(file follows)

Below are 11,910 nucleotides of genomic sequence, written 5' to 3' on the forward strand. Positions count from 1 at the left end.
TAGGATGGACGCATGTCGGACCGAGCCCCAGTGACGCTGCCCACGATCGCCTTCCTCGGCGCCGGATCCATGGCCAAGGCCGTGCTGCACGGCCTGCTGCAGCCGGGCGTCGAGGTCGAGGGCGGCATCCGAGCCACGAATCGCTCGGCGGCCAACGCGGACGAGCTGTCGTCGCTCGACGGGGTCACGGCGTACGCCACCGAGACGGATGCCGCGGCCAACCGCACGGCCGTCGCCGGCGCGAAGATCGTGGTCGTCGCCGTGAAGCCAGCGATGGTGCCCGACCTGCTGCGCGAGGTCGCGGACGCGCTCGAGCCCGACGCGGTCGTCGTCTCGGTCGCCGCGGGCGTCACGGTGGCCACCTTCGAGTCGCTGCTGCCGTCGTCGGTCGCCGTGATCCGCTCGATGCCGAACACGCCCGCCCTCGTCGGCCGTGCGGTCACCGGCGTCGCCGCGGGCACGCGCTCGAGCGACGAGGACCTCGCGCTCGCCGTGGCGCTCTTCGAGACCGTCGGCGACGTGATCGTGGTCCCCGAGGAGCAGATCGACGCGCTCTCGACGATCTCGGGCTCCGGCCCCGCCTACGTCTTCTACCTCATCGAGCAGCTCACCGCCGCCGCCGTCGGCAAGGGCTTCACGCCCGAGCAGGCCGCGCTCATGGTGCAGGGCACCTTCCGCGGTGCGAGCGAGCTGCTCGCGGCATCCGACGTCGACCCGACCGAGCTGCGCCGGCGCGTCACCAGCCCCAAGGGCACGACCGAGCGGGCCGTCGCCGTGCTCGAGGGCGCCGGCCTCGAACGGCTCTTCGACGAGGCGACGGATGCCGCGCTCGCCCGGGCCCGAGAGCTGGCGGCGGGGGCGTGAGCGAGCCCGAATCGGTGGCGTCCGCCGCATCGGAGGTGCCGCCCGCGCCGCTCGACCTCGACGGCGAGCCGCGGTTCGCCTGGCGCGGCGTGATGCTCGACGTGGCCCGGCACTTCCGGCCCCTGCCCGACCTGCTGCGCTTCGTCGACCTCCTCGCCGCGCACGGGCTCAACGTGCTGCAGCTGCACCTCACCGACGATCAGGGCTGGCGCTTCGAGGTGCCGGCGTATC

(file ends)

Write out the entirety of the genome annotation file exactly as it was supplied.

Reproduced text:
Below are 11,910 nucleotides of genomic sequence, written 5' to 3' on the forward strand. Positions count from 1 at the left end.
TAGGATGGACGCATGTCGGACCGAGCCCCAGTGACGCTGCCCACGATCGCCTTCCTCGGCGCCGGATCCATGGCCAAGGCCGTGCTGCACGGCCTGCTGCAGCCGGGCGTCGAGGTCGAGGGCGGCATCCGAGCCACGAATCGCTCGGCGGCCAACGCGGACGAGCTGTCGTCGCTCGACGGGGTCACGGCGTACGCCACCGAGACGGATGCCGCGGCCAACCGCACGGCCGTCGCCGGCGCGAAGATCGTGGTCGTCGCCGTGAAGCCAGCGATGGTGCCCGACCTGCTGCGCGAGGTCGCGGACGCGCTCGAGCCCGACGCGGTCGTCGTCTCGGTCGCCGCGGGCGTCACGGTGGCCACCTTCGAGTCGCTGCTGCCGTCGTCGGTCGCCGTGATCCGCTCGATGCCGAACACGCCCGCCCTCGTCGGCCGTGCGGTCACCGGCGTCGCCGCGGGCACGCGCTCGAGCGACGAGGACCTCGCGCTCGCCGTGGCGCTCTTCGAGACCGTCGGCGACGTGATCGTGGTCCCCGAGGAGCAGATCGACGCGCTCTCGACGATCTCGGGCTCCGGCCCCGCCTACGTCTTCTACCTCATCGAGCAGCTCACCGCCGCCGCCGTCGGCAAGGGCTTCACGCCCGAGCAGGCCGCGCTCATGGTGCAGGGCACCTTCCGCGGTGCGAGCGAGCTGCTCGCGGCATCCGACGTCGACCCGACCGAGCTGCGCCGGCGCGTCACCAGCCCCAAGGGCACGACCGAGCGGGCCGTCGCCGTGCTCGAGGGCGCCGGCCTCGAACGGCTCTTCGACGAGGCGACGGATGCCGCGCTCGCCCGGGCCCGAGAGCTGGCGGCGGGGGCGTGAGCGAGCCCGAATCGGTGGCGTCCGCCGCATCGGAGGTGCCGCCCGCGCCGCTCGACCTCGACGGCGAGCCGCGGTTCGCCTGGCGCGGCGTGATGCTCGACGTGGCCCGGCACTTCCGGCCCCTGCCCGACCTGCTGCGCTTCGTCGACCTCCTCGCCGCGCACGGGCTCAACGTGCTGCAGCTGCACCTCACCGACGATCAGGGCTGGCGCTTCGAGGTGCCGGCGTATC